# MathBait™ Multiplication

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In Factor It! students found all the factors of a given value in a tedious but systematic way. Now, we spiral back to the commutative property to allow students to determine an easier and more condensed method to find the factors of a value.

## Details

Resource Type

Activity

Primary Topic

Primes & Factoring

Unit

7

Activity

6

of

22

The purpose of this activity is to recall the commutative property helping students to realize they can cut their work, and their factor trees, in half with this property.

Display the image of the 24 blocks for students.

Announce that each rectangle has a twin and ask students to pair the twins. When complete, allow students to explain their choices.

Remind students of the commutative property (discussed earlier in MathBaitâ„¢ Multiplication). In our rectangles, we can think of the commutative property as counting the total number of squares horizontally, or vertically. Demonstrate with the 4 by 6 rectangle.

We can find the total number of squares by using the columns. Since each column has 4, and there are 6 total, we can count by fours, 6 times, to find 24.

Or, we can use the rows. Since each row has 6 squares and there are a total of 4 rows, we can count by sixes, 4 times, to find 24.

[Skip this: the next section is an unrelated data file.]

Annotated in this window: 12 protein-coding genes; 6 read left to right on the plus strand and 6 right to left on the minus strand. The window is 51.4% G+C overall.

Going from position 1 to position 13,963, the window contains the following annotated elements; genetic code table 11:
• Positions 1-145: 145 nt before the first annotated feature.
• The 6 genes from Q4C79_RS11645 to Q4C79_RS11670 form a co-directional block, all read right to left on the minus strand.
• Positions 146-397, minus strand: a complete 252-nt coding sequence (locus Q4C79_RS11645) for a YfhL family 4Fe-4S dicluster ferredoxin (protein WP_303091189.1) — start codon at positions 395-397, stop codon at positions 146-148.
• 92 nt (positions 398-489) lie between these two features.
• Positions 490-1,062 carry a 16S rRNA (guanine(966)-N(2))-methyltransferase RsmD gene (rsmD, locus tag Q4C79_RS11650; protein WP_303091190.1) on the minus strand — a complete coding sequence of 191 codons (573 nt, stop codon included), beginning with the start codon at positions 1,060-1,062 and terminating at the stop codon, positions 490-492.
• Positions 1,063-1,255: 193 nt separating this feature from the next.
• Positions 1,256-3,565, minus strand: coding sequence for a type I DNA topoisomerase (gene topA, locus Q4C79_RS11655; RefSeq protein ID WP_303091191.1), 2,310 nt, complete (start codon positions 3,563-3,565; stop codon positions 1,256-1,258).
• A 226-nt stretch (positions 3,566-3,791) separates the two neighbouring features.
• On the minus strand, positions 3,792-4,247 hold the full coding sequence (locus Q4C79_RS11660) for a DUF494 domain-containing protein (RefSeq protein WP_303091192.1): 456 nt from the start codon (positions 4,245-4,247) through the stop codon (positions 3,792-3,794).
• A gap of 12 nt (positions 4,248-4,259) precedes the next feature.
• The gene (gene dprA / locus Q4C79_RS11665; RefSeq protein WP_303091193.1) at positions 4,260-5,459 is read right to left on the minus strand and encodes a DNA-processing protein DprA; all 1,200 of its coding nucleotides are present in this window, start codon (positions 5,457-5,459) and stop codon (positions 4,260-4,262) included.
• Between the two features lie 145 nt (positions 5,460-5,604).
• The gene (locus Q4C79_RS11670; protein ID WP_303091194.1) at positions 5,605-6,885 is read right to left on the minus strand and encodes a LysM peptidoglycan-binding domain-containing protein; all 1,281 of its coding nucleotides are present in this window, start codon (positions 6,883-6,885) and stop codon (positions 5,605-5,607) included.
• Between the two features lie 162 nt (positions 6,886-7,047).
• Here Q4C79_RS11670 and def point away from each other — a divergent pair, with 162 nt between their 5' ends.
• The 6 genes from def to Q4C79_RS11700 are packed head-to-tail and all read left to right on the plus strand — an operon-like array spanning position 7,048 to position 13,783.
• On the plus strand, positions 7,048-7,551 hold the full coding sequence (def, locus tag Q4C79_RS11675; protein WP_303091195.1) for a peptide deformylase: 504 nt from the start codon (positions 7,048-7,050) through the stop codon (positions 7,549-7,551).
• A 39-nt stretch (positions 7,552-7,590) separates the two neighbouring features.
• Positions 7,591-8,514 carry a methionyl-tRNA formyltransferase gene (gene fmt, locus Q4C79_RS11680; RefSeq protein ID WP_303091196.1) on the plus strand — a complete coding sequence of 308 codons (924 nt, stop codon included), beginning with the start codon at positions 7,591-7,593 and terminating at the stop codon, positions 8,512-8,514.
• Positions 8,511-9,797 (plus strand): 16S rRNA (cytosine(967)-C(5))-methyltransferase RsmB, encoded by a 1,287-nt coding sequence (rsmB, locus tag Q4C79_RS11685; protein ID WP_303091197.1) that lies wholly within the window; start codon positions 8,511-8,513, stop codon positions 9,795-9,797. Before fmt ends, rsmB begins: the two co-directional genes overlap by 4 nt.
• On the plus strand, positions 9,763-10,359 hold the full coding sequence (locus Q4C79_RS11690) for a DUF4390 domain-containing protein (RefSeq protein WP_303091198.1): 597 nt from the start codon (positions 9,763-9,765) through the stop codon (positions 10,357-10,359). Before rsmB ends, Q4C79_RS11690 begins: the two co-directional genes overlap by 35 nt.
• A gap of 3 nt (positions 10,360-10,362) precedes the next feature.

After highlighting 4Ã—6=6Ã—4, ask students how this might lower the amount of work needed to build a factor tree. Work together to rebuild the factor tree for 24, allow students to determine when we have collected all the factors.

Students should recognize, the tree above is sufficient as it contains all the factors (or blocks we can use to build 24) of our target number. Ask students how we can determine when to stop for any value.

Solidify the idea that once we reach a value which is already on the right, we know we have found all the factors! If we continued after 6, we would find no pairs for 7, then a pair for 8 which is already on our tree, then again no pairs until 12 and 24. If needed, display the previous factor tree in which we attempted all values. This is great news! We can do much less work to find all the factors.

Allow students a few minutes to build their smaller factor trees independently. We recommend assigning values such as 6, 8, 9, 12, 14, 16, and 18.

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